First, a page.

While en-masse monitoring of postal services is something that does not go in the UK, if a new proposed law enters the statute books, then internet communications will become one of the most monitored aspects of UK life. Over the weekend it was revealed that the Queen's Speech will be used to announce a new law that will allow to see who people in the UK are sending emails to, what websites they visit, contacting people via instant message apps etc.
The law will fall short of allowing them to view the content of emails and messages, that will still require a warrant. The system will require internet providers to provide GCHQ access to communications in an on-demand manner in a real time manner.
The previous Labour Government attempted a similar law back in 2006, but this was never passed, so it is interesting to see something very similar re-surface six years later. In those six years a lot has changeed, and broadband and living our lives on line is normal, rather than the exception.
"Our freedom and privacy has been protected by using the courts by saying 'If you want to intercept, if you want to look at something, fine, if it is a terrorist or a criminal go and ask a magistrate and you'll get your approval'. You shouldn't go beyond that in a decent, civilised society but that is what is being proposed.
They don't need this law to protect us. This is an unnecessary extension of the ability of the state to snoop on ordinary innocent people in vast numbers. Frankly, they shouldn't have that power."Former Conservative shadow home secretary David Davis quote from Press Association.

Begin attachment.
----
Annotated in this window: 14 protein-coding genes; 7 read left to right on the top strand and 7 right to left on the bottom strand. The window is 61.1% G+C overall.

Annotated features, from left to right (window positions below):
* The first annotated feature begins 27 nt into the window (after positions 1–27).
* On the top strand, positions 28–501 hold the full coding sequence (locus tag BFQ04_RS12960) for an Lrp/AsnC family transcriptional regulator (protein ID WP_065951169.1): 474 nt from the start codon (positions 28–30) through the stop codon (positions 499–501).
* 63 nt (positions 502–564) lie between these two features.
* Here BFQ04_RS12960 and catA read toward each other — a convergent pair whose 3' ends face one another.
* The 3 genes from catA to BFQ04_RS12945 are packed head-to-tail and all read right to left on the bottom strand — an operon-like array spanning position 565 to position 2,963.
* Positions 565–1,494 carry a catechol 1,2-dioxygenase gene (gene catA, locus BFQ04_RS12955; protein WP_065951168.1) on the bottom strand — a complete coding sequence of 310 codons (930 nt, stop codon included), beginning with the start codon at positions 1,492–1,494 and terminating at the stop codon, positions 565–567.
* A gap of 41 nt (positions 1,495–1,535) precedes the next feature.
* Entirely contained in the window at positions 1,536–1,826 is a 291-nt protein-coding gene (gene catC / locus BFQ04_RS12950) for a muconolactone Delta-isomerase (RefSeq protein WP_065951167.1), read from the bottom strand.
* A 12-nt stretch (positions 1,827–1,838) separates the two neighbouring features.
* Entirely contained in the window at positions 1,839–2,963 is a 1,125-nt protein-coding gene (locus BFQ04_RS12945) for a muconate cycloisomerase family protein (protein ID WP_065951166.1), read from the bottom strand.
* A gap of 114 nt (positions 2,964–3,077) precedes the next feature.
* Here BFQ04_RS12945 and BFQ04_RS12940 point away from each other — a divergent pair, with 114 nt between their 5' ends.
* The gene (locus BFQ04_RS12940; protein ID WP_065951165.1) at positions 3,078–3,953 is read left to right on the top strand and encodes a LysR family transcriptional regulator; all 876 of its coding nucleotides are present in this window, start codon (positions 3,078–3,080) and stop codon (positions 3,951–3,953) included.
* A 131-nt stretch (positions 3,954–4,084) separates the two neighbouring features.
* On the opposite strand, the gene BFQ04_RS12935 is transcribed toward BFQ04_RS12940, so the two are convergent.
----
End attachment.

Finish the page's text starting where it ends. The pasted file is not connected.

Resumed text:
The on-demand nature is crucial to how the proposals will be perceived, the rise and demise of Phorm means many people are a lot more informed about internet privacy. The new law is also interesting for a Government that is looking to create an economy centered around the digital world as a new survelliance law could lead to some businesses deciding the UK is not the place to do business. Why? Because while laws like this are often intended to combat terrorism and espionage, it may prove too easy for those with influence to use the system for more commercial reasons.
With the ease of access to VPN systems that can hide communications it would be surprising if most criminals or others this system is really aimed at are not already hiding their traffic. Of course GCHQ would be able to tell who is using a VPN and perhaps where the end-point is located, but this new law carries the real probability that many citizens who simple like their privacy in their own home will start to rent VPN services located abroad.
The biggest question is how will the systems be funded, if providers will have to fund this, then directly we the subscribers will have to directly pay for the priveledge to be electronically frisked. A potential side-effect is that the move may make it uneconomic for smaller providers to remain in business, as the extra costs spread across a small userbase would result in price rises such that lots of customers would leave, and if a some exception were granted to the smaller providers, it does not take a criminal mastermind to guess which providers those wanting to avoid the monitoring should us.